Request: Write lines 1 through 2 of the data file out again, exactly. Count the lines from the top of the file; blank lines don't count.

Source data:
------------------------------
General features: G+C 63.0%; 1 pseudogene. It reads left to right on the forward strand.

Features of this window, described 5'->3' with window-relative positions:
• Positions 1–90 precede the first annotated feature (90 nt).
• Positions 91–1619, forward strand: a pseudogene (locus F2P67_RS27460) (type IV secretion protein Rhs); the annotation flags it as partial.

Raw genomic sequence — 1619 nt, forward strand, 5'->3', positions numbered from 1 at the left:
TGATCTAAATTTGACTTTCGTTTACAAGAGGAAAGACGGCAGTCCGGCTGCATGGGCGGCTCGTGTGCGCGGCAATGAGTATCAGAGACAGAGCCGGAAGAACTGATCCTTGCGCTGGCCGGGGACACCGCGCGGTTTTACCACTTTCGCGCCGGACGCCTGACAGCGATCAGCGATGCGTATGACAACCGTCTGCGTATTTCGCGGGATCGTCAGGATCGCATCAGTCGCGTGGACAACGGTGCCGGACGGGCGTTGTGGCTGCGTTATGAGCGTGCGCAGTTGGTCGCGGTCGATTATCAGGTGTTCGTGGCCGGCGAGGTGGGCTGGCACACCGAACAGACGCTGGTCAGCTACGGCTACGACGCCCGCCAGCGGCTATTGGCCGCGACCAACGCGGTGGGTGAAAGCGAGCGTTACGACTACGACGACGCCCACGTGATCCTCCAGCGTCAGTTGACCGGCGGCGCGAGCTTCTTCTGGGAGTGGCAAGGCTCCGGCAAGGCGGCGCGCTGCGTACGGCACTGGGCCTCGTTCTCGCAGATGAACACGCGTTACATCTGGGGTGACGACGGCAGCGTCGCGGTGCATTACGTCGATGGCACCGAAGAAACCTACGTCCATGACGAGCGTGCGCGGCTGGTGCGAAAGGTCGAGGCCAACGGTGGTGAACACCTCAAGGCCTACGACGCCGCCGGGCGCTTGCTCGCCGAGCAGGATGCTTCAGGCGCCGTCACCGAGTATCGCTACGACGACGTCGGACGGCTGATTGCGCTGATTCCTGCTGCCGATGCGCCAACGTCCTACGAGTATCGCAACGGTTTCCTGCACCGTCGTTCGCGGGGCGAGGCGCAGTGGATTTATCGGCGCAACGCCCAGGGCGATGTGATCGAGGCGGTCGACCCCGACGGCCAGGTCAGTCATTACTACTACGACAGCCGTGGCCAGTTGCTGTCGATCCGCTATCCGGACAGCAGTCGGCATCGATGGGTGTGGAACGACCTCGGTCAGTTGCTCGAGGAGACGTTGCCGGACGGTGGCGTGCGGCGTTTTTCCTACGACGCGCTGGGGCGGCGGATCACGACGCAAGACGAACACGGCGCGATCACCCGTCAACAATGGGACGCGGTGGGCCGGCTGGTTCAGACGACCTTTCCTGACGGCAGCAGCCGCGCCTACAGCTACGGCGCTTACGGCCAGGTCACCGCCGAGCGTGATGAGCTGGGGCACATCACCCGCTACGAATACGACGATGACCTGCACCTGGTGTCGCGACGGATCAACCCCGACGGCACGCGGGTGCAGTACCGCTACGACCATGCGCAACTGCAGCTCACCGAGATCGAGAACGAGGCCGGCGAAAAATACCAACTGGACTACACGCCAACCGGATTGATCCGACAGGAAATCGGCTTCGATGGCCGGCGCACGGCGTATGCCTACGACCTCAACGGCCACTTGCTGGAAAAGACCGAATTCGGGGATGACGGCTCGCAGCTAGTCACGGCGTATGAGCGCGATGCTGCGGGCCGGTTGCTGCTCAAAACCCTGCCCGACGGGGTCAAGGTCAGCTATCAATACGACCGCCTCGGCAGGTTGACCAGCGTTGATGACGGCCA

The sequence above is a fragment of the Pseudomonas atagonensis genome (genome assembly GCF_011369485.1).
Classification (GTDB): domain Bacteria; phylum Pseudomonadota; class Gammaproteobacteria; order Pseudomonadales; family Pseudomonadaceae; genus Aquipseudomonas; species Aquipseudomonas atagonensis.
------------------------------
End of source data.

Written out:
General features: G+C 63.0%; 1 pseudogene. It reads left to right on the forward strand.

Features of this window, described 5'->3' with window-relative positions: